Curator of the Museum. By Monsignor Vincent Foy

Curator of the Museum

By Monsignor Vincent Foy

It was September 1934. We who had entered St. Augustine’s Seminary in 1933 had the joy and privilege of going into our second year of Philosophy. Our text was in Latin by Lortie, professor of Philosophy at Laval in Quebec City. Years later I was to discover his grave in the crypt of the old chapel at the entrance to the Quebec seminary.

Out of twenty-one students in first year Philosophy for Toronto Archdiocese, twenty returned in 1934. Missing was Joe Cartan, whose blood uncle was my uncle by marriage. He was married in 1938 on the same day most of the rest of us became Deacons. He would go on to become General Manager of Massey Hall. Jack Myers came into the seminary from St. Michael’s College in September 1934, so we were still twenty-one for Toronto.

We in second year Philosophy went as it were from the bottom to the top. The seminary was so full in 1932-33, with some students doubling up, that in the summer of 1933 rooms were hastily built in the basement of the main building. We referred to them as “the Catacombs”. Now we found ourselves at the top of the annex called “Kehoe Hall” after our beloved Spiritual Director Fr. Kehoe. My room in Kehoe Hall was number 159 on the top or fourth floor.

On the bulletin board upon our return were the names of seminarians appointed to special tasks, e.g. Head Prefect, the other Prefects, sacristans, master of ceremonies etc. I was named to the lofty position of Curator of the Museum.

The museum, long since gone, was at the south end of the main corridor on the ground floor. It contained numerous glass cases with interesting items from many countries, mostly from the Holy Land. The museum was also the Reading Room. There we were allowed to read Catholic newspapers and periodicals in our free time on Thursdays or Sundays. We were not allowed to receive secular newspapers or have a radio in our rooms. Until Archbishop McGuigan came in 1935 the front and sporting pages of the Toronto Globe and The Mail and Empire were posted on the bulletin board after lunch, in the corridor leading to the Annex. That was stopped when Archbishop McGuigan first came to talk to us in the chapel. He told us we were “the apple of his eye”. He also said that anyone found with a newspaper in his room would be “peremptorily expelled”.

My position as Curator of the Museum was not all honour and glory. I was to dust it and clean it and keep it in good general shape during my recreation time. I also had to knock on the President’s door every Thursday and Sunday mornings to get an armful of Catholic reading to be temporarily put in the Reading Room, and return them later. This was to me a rather fearful experience. The President, Msgr. Francis P. Carroll, later Bishop of Calgary, was not always pleased with my intrusions. Sometimes he would say “Can’t you see I’m busy. Come back later.” Or in a voice from his inner room would shout out “Later! Later!” Once I was put out three times and did not go back. After lunch I was given a rather severe reprimand for not doing so.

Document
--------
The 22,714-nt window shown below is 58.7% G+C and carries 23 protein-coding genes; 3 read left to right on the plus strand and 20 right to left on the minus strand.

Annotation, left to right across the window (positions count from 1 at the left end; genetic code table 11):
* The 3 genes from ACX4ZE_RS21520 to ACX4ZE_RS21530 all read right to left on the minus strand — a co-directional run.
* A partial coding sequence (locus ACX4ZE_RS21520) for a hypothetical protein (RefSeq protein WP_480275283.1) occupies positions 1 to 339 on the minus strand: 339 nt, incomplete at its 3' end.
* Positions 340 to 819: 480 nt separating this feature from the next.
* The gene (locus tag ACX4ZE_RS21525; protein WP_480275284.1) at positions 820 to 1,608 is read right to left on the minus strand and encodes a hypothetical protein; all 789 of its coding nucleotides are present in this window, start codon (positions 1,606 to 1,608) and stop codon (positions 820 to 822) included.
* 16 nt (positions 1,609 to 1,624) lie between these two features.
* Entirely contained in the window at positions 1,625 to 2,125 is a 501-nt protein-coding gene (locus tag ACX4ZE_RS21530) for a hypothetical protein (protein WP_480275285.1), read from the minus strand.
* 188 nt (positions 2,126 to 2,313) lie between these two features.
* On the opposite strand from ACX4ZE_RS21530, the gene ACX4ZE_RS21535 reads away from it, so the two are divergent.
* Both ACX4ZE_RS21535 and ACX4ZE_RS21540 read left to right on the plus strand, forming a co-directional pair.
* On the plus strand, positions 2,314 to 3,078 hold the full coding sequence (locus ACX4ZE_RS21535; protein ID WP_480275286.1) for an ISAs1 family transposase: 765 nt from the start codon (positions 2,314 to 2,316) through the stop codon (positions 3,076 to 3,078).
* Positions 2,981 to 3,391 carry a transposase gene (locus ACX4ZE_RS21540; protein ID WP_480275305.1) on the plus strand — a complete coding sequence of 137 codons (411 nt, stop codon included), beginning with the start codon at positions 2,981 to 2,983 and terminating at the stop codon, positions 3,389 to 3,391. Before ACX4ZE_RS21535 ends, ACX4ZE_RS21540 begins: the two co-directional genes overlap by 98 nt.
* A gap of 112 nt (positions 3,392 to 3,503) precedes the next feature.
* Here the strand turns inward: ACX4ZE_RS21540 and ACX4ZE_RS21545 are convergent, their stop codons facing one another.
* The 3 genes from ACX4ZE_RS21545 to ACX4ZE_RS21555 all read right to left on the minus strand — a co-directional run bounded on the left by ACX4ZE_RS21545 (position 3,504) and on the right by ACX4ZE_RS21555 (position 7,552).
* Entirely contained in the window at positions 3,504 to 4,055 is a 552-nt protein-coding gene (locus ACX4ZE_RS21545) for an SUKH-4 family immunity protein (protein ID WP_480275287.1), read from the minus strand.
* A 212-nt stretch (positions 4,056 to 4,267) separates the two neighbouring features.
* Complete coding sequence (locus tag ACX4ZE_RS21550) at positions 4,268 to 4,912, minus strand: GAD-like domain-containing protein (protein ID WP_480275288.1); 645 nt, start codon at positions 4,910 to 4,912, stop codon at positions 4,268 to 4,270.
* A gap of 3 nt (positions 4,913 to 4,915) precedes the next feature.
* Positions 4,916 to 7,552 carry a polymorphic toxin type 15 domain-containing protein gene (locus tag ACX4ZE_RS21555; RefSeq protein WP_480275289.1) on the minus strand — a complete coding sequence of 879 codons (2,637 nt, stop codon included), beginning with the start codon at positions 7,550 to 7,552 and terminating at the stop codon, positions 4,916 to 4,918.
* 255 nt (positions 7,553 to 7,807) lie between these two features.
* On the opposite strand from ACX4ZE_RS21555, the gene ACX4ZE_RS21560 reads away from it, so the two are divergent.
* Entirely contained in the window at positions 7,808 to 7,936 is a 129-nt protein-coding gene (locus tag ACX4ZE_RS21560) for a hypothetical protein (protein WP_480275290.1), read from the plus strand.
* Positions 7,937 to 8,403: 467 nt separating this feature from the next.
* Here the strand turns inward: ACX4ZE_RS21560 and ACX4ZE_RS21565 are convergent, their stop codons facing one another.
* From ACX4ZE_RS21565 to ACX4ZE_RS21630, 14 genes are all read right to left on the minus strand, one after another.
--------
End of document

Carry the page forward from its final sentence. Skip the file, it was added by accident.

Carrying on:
All went well until the spring of 1935. It was announced that we were to have an Apostolic Visitation by the Apostolic Delegate, Archbishop Cassulo. I was called in and told that the museum had to be in better shape. Among other things I was told that every label, and there were many, had to be replaced. They were getting yellow with age. I was given the rare privilege of staying inside the building during the main recreation period of 4:00 to 5:30pm to carry out renovations.

Let me digress. Another interesting preparation was for the possible entrance of the Delegate during one of our lectures. Although most texts were in Latin, the lectures were in English. Our professors were simply unable to speak Latin like those in Montreal and Quebec City. So Father Ingolsby, who taught philosophy, practiced one lecture in Latin and we were given a few Latin questions to ask. Thankfully the classroom visit did not come, at least to us.

Archbishop Cassulo, later Delegate to Hungary where he was once stoned by communists, did make a thorough investigation of all the seminary facilities. He visited many student rooms and later reported a number of repairs to be made.

The rule that one could not stay in one’s room during the main recreation period was a strict one! We were supposed to be out playing handball or other sports or climbing the Scarboro Bluffs on the property or walking in pairs or groups. Walking alone was prohibited, as I found out during my first week in the seminary.

It happened that after my diligent work in the museum I was quite exhausted. For the first and last time in my six years in the seminary, I took to my bed during the main recreation period. I thought I was safe on the fourth or top floor of Kehoe Hall.

Happily in bed, at about 4:30 pm I heard footsteps on the stairs and then voices. One of them was the very recognizable voice of Msgr. Carroll. The other heavily accented voice I knew must be that of the Delegate. I was quite terrified. My room was just opposite the top of the stairs. I heard them go into the room next to mine on one side, and then go into the room next to mine on the other side. When I heard them going down the stairs I said a silent prayer of thanksgiving.

If Msgr. Carroll had opened the door of room 159 and found me cowering under the sheets, I wonder whether I would be writing this today?

Advertisements
This entry was posted in AUTOBIOGRAPHY and tagged , , , , , . Bookmark the permalink.